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Shoppers have access to almost any product at any time and fulfillment times are shrinking by the month. With almost constant availability, consumers are asking ‘where?’ and ‘when?’ while retailers are increasingly asking themselves ‘how do we meet customer expectations?’

In the turbulent and unpredictable market, with e-tail’s growing presence, and with consumer expectations constantly growing, running a fully integrated supply chain is vital. Good communication and joined-up operations lead to better decisions and in turn to lower inventory levels, better availability, less waste and more sales.

Yet siloing, where one hand doesn’t know what the other hand is doing, remains far too common and produces the opposite results.

For instance, very few retailers consider space management part of their supply chain replenishment process. This is because space is not generally the responsibility of the Supply Chain Director. This is a typical silo-driven mentality and, in modern retailing, it exposes businesses to higher risks.

Getting supply chain managers, store supervisors and planners to collaborate in optimizing space to meet local demand both tailors the offering to each store’s market and helps ensure there’s enough stock for merchandising and promotions, that there’s room for incoming inventory and that, when it arrives, there’s space to put it on shelves.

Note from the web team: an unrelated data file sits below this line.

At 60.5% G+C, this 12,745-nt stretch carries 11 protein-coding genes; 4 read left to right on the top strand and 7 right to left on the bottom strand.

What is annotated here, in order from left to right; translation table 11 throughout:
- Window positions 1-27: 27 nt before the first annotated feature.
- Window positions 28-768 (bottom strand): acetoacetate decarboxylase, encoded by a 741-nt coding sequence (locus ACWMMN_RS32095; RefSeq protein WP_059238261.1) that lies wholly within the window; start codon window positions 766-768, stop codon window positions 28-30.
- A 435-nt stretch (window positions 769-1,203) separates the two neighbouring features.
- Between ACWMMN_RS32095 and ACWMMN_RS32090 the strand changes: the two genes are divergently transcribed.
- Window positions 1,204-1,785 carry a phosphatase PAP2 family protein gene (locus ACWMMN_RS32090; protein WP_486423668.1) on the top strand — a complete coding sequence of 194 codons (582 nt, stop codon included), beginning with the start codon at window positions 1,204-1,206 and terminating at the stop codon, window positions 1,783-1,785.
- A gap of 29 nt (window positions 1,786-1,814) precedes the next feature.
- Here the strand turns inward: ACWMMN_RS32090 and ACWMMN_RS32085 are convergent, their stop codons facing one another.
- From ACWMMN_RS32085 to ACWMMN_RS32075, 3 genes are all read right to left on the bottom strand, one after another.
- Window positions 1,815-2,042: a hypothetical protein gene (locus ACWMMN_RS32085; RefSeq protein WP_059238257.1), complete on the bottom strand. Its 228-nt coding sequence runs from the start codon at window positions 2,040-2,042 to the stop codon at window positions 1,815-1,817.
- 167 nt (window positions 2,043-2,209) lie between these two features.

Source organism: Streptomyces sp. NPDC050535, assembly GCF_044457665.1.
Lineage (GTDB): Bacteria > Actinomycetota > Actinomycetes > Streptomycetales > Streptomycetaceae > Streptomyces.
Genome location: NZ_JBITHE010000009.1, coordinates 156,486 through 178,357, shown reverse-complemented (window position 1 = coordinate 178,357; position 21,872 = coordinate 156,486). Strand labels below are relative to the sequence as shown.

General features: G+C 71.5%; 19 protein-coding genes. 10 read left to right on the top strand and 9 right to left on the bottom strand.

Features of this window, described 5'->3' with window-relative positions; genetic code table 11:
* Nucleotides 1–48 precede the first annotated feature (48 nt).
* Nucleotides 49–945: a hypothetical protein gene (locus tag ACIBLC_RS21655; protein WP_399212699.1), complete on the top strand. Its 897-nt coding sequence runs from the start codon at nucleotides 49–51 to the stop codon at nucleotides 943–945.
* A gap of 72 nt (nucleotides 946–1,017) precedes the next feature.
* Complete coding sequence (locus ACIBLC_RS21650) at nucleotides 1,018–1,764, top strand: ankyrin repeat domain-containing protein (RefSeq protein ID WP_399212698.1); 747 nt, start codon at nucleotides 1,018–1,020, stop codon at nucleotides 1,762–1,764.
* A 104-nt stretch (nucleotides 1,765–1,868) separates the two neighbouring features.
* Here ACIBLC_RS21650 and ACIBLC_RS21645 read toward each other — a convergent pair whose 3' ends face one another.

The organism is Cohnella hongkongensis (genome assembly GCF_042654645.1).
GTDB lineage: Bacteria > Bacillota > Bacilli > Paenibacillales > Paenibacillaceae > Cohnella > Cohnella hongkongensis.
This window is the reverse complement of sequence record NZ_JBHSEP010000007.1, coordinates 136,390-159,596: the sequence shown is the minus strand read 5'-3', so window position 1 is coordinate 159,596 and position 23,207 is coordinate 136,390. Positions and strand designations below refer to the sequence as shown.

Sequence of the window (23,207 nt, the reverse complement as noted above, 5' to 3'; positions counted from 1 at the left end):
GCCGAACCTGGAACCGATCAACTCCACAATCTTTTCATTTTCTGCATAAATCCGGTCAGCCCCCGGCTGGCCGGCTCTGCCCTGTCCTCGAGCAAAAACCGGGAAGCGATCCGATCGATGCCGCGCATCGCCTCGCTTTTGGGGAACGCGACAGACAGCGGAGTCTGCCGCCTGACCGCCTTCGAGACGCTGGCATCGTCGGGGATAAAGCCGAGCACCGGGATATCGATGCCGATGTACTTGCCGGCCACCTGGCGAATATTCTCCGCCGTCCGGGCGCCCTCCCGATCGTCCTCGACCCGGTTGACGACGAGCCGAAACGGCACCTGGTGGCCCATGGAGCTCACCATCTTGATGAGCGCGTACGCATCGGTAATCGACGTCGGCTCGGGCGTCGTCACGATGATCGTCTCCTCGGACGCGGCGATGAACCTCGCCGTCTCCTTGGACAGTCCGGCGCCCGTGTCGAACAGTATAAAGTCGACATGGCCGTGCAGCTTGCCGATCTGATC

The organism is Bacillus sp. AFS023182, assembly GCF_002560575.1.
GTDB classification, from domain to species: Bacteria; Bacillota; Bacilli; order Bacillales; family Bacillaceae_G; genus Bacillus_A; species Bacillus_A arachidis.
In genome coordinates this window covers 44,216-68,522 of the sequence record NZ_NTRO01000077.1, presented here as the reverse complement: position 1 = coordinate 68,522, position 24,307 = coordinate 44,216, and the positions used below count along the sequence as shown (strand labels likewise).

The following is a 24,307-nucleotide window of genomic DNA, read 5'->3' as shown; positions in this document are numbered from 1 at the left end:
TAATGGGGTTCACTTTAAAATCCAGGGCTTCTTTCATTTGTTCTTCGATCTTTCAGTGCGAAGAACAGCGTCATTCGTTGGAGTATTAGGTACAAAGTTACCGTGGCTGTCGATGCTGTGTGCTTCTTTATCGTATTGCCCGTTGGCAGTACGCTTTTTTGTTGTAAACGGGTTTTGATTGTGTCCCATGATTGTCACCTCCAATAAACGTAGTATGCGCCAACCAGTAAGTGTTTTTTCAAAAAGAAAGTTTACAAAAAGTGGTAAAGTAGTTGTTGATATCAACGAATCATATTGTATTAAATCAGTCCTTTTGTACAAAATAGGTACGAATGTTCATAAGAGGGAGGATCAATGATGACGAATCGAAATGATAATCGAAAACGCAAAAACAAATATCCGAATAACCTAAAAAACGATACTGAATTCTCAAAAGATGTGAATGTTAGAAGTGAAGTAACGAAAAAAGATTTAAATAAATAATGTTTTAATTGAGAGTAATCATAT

Integrating space, assortment, forecasting, and replenishment disciplines enables retailers to respond effectively to shoppers in each individual store and maximizes sales.

The annual ‘State of the Retail Supply Chain’ report* shows that a full third of survey respondents say they have no systems that can handle the task while a further one in six use in-house systems rather than dedicated tools from specialist providers.

Promotions are another way in which retailers answer consumers ‘where?’ and ‘when?’ with a ‘here and now.’

Promotional campaigns and merchandising events are increasingly important in driving sales. Both promotions and product introductions top the list of the challenges retailers say they face (each cited by 40% of respondents). And yet three-quarters of retailers are unhappy with the tools they have to manage these most common supply chain headaches.

Likewise, external data (i.e. competitor pricing, weather, local sports matches, concerts, elections etc.) should be included in inventory planning. But the survey suggests that fewer than three in five factor weather into their demand forecasting despite the huge impact that it can have on sales.

Smart and innovative technology exists which means that managing space, promotions and product introductions can be done, and done well while providing the level of visibility that makes integrating your supply chain wholly achievable.

But far too many businesses think adopting new technology is risky, expensive or both. It doesn’t have to be. Indeed, the rise of the cloud-based SaaS model eliminates tie-ins and minimizes investment and risk.

So perhaps the real question shouldn’t be ‘how?’ but ‘what are you waiting for?’

Download the ‘State of the Retail Supply Chain 2017’ report* which highlights the key business challenges and priorities for supply chain managers across the retail industry.

*Researched by Martec International and commissioned by RELEX Solutions